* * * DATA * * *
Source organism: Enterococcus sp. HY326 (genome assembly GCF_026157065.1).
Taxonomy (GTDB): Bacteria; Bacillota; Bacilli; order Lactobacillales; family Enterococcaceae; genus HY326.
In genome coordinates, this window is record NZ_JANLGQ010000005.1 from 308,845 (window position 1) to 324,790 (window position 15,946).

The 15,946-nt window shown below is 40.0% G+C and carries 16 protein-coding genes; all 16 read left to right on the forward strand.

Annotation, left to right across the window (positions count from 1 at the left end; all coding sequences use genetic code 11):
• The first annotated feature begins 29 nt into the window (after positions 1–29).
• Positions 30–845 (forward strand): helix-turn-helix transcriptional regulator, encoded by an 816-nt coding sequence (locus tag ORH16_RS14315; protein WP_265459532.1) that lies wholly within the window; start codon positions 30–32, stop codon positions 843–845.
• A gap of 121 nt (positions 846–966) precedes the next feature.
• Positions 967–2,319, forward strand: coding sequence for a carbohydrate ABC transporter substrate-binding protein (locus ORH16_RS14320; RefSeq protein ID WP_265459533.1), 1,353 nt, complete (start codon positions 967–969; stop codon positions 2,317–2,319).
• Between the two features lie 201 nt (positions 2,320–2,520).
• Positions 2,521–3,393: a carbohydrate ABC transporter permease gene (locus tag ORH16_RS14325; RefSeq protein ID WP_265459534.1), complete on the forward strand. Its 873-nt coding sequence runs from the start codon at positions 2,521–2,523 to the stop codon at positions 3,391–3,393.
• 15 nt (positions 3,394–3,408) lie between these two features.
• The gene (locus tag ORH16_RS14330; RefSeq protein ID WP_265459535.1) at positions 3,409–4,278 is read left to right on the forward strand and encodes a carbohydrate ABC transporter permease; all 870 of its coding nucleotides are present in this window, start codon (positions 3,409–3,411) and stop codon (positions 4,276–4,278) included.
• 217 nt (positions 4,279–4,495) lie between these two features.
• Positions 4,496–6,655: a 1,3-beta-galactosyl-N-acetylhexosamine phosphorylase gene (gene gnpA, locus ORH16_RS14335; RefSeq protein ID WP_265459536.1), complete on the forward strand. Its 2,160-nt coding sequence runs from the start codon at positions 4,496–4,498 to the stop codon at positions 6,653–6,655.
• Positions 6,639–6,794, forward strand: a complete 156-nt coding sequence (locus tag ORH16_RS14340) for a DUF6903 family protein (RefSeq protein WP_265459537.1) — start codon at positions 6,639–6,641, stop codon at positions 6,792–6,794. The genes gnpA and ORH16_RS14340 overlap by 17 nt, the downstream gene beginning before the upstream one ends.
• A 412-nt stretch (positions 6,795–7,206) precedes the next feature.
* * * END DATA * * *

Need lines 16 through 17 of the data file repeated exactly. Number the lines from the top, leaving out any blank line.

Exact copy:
• Positions 6,639–6,794, forward strand: a complete 156-nt coding sequence (locus tag ORH16_RS14340) for a DUF6903 family protein (RefSeq protein WP_265459537.1) — start codon at positions 6,639–6,641, stop codon at positions 6,792–6,794. The genes gnpA and ORH16_RS14340 overlap by 17 nt, the downstream gene beginning before the upstream one ends.
• A 412-nt stretch (positions 6,795–7,206) precedes the next feature.